Forum for Science, Industry and Business

Sponsored by:     3M 
Search our Site:

 

Dwarf cloud rat rediscovered after 112 years

05.05.2008
Filipino-Field Museum discovery will fuel more research

A team of Filipino and American scientists have rediscovered a highly distinctive mammal ¨C a greater dwarf cloud rat ¨C that was last seen 112 years ago. Furthermore, it has never before been discovered in its natural habitat and was thought by some to be extinct.

The greater dwarf cloud rat (Carpomys melanurus) has dense, soft reddish-brown fur, a black mask around large dark eyes, small rounded ears, a broad and blunt snout, and a long tail covered with dark hair. An adult weighs about 185 grams.

"This beautiful little animal was seen by biologists only once previously ¨C by a British researcher in 1896 who was given several specimens by local people, so he knew almost nothing about the ecology of the species," said Lawrence Heaney, Curator of Mammals at the Field Museum and Project Leader. "Since then, the species has been a mystery, in part because there is virtually no forest left on Mt. Data, where it was first found."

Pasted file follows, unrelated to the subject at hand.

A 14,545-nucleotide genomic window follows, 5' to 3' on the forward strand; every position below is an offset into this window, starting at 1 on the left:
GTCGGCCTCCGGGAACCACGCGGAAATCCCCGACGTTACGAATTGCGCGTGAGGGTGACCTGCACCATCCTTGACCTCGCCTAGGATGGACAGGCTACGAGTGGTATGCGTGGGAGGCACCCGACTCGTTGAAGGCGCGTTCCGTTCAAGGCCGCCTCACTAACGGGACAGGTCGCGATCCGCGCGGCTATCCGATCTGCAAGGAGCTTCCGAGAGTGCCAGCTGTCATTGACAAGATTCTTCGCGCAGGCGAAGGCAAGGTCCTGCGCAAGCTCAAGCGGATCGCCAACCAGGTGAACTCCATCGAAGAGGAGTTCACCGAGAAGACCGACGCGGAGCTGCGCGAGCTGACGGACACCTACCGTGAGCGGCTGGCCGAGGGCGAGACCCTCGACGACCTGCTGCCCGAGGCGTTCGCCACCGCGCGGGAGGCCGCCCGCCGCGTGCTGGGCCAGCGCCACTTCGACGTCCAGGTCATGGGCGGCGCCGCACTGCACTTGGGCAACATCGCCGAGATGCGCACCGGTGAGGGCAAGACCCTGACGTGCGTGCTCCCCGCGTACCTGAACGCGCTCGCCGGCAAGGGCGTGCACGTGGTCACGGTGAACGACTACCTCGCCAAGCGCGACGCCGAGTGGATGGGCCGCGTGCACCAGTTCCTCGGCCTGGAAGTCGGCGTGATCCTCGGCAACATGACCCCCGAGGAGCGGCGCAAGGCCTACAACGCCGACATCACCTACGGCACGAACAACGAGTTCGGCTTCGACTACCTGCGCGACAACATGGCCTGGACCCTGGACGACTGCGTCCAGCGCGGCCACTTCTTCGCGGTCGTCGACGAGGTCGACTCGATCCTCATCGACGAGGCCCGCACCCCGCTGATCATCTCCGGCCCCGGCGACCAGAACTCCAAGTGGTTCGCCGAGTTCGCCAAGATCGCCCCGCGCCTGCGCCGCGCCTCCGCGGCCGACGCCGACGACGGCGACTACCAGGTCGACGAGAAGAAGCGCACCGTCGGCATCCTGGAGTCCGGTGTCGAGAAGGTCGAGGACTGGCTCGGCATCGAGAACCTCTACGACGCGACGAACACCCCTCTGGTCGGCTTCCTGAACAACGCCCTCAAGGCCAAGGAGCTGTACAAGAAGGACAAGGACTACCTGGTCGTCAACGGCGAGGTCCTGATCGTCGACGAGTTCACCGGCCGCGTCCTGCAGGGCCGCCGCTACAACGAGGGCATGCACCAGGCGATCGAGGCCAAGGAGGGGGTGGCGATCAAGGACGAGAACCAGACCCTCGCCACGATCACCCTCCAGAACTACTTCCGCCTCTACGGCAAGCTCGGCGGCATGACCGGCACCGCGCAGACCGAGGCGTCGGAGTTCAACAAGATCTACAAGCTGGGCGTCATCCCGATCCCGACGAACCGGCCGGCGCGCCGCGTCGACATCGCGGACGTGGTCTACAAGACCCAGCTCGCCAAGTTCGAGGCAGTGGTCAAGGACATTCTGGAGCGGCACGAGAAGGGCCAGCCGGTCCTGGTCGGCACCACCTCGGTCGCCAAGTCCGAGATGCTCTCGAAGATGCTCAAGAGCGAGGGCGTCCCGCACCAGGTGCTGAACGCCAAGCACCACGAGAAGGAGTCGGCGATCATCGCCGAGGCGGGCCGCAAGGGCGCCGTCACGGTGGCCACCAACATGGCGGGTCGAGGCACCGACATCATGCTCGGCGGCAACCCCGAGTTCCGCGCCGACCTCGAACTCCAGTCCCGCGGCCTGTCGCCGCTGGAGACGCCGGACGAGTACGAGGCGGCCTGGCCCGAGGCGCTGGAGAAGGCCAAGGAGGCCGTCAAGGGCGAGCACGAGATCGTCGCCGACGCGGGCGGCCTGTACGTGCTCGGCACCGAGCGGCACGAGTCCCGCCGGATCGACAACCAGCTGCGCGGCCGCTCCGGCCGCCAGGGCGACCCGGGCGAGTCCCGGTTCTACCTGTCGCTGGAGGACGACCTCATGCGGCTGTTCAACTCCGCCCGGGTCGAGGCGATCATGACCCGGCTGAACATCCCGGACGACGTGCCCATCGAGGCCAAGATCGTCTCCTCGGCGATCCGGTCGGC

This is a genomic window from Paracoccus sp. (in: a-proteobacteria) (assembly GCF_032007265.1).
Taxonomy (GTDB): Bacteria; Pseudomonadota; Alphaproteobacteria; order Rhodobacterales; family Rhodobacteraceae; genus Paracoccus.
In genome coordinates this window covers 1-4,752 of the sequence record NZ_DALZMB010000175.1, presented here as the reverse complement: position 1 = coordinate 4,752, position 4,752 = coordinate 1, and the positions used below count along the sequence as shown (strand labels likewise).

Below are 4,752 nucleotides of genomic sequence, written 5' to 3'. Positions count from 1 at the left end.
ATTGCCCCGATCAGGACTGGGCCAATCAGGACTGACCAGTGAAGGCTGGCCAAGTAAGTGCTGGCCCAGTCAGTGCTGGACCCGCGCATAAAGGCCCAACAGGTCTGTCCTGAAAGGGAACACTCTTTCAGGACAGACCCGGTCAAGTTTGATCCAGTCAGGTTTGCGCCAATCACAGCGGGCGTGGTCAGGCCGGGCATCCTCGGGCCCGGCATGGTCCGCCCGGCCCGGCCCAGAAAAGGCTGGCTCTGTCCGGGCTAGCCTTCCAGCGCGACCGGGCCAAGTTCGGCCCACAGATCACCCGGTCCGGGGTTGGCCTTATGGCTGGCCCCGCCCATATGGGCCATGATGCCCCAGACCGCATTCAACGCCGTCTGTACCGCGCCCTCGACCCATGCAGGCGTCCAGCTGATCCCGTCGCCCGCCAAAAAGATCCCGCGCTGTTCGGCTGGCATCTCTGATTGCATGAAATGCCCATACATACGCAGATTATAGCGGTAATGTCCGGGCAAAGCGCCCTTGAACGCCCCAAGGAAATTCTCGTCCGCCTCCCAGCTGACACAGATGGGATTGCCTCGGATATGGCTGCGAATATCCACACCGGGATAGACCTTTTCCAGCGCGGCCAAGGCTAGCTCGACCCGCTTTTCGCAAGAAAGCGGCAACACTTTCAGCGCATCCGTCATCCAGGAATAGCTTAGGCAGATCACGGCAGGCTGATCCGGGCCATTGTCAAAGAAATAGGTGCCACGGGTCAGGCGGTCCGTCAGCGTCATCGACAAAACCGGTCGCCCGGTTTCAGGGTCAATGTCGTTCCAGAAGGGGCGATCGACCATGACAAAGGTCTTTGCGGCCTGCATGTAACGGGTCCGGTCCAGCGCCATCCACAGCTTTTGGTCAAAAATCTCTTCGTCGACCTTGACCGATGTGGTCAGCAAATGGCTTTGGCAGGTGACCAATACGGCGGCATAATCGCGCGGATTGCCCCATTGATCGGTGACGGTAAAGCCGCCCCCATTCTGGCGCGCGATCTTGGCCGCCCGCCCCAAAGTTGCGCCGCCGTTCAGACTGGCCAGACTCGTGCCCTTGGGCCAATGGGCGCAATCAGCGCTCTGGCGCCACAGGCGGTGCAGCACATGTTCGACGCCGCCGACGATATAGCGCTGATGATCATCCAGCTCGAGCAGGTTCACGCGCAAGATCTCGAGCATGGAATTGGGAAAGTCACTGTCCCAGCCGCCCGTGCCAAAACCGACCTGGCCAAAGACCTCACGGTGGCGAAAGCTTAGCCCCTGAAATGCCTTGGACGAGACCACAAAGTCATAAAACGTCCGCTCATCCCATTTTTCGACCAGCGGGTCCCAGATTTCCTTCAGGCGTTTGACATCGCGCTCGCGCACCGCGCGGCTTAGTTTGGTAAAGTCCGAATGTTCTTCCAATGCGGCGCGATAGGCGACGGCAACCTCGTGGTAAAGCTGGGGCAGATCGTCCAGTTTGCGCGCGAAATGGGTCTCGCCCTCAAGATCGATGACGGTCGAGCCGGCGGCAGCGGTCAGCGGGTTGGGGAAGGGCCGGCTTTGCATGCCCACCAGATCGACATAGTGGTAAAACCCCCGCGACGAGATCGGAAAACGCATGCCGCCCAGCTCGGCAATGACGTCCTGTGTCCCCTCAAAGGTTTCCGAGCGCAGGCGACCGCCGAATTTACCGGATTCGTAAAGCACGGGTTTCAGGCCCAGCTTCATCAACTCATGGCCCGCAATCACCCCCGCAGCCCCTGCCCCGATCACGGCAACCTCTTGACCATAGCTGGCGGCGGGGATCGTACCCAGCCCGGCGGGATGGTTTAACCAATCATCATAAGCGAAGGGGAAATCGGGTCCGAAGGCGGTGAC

On 24 April, the research team completed its field work, the first comprehensive survey of the small mammals of Mt. Pulag National Park, according to Samuel Penafiel, the Regional Executive Director for the Philippine Department of Environment and Natural Resources for the Cordillera Administrative Region. Among the results was the capture of the dwarf cloud rat, which is a smaller relative of the giant clouds rats, spectacular animals found only on Luzon Island, but widespread and comparatively well known.

The dwarf cloud rat was captured by Danilo Balete, Project Co-Leader and Research Associate of the Philippine National Museum, in a patch of mature mossy forest (also called cloud forest) high on Mt. Pulag, at about 2,350 meters above sea level. It was in the canopy of a large tree, on a large horizontal branch covered by a thick layer of moss, orchids, and ferns, about 5 meters above ground, Balete said. "We had suspected from its broad, hand-like hind feet that it lived up in big trees, but this is the first evidence to confirm that."

Since this is the first time the dwarf cloud rat has been seen in its natural habitat, the data collected from this specimen "will significantly augment our understanding of how these rodents evolved, what makes them tick, and how we can keep them around," said William Stanley, Collections Manager of Mammals at The Field Museum. "Also, finding this animal again gives us hope for the conservation of one of the most diverse and threatened mammal faunas of the world."

The research team thinks that this species probably lives only high in the big canopy trees in mature mossy forest, at elevations from about 2,200 to 2,700 meters, high in the mountains of the Central Cordillera. "Now that we know where to look for them, it will be possible to learn more," Heaney said.